But up till now, my organization has tended to look like this: a day-long cleaning phase where I’ll get my apartment straightened up pretty well, but two days later it will start to look cluttered again, and the hectic pace of daily life will sweep away any progress I attempted to make. It’s been difficult for me to find the time or money to get organized in a meaningful and permanent way.

Well, I want to change that! Now is the time. I know I will be a happier writer, teacher, and overall person if I get my space organized once and for all. I'm creating Day-by-Day Organization to chronicle my journey!

Being a grad student means I don’t have much spare time — or spare money. It would be impossible to try to organize my entire apartment in one day. Just thinking about it is overwhelming. That’s why I’m planning to focus on little, inexpensive changes, one day at a time. Day by day, I am going to organize my life. I hope that my progress might inspire you, too! I'm also planning to share quick and healthy recipes, happiness-boosting reflections, and any resources I find that help me make the most of daily life.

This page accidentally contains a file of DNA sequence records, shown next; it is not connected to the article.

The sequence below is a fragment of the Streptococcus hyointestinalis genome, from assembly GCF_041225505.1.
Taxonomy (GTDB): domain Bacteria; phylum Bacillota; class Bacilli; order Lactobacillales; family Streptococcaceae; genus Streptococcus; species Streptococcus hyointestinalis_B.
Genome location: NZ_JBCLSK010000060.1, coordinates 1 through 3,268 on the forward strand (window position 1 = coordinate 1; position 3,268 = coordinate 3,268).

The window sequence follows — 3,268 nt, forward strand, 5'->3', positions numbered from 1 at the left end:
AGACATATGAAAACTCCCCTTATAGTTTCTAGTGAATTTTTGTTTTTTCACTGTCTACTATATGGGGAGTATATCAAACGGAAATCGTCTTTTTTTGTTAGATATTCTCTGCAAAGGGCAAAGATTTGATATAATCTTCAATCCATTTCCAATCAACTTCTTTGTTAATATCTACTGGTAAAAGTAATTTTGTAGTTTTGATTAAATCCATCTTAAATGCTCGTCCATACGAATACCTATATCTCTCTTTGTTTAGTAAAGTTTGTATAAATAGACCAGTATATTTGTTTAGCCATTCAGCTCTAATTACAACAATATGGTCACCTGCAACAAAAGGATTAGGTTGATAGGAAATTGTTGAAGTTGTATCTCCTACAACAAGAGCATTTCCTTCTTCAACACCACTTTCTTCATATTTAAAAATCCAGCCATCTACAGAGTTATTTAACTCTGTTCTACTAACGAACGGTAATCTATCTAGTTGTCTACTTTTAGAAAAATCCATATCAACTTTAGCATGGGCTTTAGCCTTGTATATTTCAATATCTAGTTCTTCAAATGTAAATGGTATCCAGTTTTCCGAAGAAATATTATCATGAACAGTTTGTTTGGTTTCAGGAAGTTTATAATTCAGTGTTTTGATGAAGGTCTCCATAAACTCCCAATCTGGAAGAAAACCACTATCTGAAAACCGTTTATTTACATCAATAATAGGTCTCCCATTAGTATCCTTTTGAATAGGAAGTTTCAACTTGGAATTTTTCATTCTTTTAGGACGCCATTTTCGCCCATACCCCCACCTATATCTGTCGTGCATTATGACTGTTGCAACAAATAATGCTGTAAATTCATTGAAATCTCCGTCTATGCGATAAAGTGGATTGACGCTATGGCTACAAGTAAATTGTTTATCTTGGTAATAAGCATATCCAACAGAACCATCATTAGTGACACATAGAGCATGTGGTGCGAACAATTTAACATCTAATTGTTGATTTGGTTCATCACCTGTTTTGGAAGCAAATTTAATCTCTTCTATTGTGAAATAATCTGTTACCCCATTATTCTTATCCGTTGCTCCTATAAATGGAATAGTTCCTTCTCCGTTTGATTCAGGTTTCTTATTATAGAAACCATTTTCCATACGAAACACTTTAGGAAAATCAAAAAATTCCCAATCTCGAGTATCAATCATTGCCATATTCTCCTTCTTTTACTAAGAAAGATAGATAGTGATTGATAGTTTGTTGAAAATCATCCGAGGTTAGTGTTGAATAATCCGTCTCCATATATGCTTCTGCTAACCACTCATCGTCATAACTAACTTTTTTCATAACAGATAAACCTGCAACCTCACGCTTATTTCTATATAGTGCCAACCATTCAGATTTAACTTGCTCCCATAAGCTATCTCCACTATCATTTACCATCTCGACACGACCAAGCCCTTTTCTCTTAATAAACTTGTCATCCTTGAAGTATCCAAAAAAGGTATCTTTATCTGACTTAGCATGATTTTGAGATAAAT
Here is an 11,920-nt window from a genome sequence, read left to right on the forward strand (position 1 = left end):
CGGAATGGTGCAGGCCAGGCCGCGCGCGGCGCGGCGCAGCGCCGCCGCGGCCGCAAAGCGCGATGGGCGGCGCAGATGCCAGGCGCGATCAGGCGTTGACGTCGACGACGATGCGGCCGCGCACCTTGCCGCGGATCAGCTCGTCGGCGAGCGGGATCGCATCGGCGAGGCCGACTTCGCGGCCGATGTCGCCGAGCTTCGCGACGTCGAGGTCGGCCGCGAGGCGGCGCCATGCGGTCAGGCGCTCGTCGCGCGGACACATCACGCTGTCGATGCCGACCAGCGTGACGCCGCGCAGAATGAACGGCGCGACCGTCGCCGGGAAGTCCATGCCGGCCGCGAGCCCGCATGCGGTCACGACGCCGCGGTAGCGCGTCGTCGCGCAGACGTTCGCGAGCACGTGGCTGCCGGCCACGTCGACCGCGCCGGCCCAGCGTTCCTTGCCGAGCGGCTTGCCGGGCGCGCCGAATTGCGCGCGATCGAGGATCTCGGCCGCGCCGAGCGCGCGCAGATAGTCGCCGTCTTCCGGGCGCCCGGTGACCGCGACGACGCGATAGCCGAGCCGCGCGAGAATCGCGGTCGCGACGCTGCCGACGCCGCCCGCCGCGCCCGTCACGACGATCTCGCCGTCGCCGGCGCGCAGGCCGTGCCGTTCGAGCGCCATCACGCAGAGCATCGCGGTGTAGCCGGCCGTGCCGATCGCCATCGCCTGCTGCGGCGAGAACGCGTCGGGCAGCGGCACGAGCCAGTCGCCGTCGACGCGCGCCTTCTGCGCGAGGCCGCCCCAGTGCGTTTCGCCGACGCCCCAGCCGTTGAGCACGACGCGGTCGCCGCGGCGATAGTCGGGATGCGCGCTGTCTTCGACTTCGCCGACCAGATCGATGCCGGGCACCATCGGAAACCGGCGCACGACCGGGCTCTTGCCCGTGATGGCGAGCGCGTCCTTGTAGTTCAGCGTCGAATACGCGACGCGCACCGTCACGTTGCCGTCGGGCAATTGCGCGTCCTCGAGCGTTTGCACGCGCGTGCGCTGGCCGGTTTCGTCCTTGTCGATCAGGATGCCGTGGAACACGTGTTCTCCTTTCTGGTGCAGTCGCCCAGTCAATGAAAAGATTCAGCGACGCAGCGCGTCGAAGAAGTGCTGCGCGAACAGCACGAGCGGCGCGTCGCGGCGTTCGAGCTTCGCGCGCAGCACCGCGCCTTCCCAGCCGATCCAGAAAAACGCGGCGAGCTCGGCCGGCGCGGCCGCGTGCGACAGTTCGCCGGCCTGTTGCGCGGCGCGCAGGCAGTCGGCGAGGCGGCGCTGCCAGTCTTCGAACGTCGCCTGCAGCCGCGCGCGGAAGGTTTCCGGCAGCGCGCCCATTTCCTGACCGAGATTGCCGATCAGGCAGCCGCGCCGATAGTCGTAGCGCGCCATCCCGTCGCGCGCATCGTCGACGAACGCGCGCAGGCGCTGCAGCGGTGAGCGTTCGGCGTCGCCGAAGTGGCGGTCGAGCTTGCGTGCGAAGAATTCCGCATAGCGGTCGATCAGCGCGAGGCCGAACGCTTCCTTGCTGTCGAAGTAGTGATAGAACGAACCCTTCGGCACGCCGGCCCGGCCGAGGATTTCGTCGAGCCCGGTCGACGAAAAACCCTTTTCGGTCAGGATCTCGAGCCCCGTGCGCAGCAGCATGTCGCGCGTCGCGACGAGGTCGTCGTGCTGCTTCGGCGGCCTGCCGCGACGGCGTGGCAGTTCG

If you have a couple minutes to spare, please check out my new blog and let me know what you think! You can even subscribe by entering your email address in the sidebar on the right-hand side, right under the photo of me. Hope you like it!

Friday, April 6, 2012

Lessons from Pablo Neruda

I am reading an amazing book right now called The Dreamer that is a fictionalized retelling of the childhood of Nobel-Prize-winning poet Pablo Neruda. (I'll post a review of the book on here when I'm done reading it!) For now, I wanted to share with you some quotes by Pablo Neruda and some quotes by author Pam Munoz Ryan about his writing and life that I found incredibly inspirational -- hope they inspire you, too!